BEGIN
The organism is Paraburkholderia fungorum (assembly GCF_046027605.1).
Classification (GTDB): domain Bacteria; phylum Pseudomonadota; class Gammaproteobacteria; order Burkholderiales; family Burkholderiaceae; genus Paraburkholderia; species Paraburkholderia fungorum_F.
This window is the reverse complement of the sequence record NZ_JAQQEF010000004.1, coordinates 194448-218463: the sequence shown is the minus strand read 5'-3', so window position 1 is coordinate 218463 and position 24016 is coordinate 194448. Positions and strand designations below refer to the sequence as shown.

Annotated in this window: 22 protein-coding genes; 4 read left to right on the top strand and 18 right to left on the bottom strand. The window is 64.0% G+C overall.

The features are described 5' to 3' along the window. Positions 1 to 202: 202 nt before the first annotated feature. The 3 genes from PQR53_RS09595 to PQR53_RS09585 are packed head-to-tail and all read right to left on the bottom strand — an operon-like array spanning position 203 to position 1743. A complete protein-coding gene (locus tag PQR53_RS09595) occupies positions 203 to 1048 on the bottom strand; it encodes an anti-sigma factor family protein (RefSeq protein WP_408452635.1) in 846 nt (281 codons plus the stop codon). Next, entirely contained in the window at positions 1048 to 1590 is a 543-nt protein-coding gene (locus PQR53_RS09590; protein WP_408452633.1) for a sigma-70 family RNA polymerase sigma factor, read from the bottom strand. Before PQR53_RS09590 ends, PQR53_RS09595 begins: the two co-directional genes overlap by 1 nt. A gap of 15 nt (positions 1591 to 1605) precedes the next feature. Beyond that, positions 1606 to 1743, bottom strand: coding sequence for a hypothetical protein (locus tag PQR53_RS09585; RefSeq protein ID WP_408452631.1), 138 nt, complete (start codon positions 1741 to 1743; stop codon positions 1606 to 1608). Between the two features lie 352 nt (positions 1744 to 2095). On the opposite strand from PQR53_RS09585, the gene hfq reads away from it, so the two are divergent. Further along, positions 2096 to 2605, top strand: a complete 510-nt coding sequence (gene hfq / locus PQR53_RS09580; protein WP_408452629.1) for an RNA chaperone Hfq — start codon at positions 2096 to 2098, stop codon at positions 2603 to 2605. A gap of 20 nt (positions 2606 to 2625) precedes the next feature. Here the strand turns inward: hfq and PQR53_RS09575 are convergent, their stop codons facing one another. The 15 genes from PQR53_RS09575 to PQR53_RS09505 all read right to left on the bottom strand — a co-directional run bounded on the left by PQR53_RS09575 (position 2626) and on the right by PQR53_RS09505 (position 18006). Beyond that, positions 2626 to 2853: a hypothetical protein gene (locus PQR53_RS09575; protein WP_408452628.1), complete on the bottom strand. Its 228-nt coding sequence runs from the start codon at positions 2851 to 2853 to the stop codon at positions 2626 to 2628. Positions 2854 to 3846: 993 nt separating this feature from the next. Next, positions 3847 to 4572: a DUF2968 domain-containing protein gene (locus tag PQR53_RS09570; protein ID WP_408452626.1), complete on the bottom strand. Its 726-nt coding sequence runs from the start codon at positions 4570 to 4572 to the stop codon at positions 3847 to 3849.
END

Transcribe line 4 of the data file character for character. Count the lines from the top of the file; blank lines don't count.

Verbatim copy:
Annotated in this window: 22 protein-coding genes; 4 read left to right on the top strand and 18 right to left on the bottom strand. The window is 64.0% G+C overall.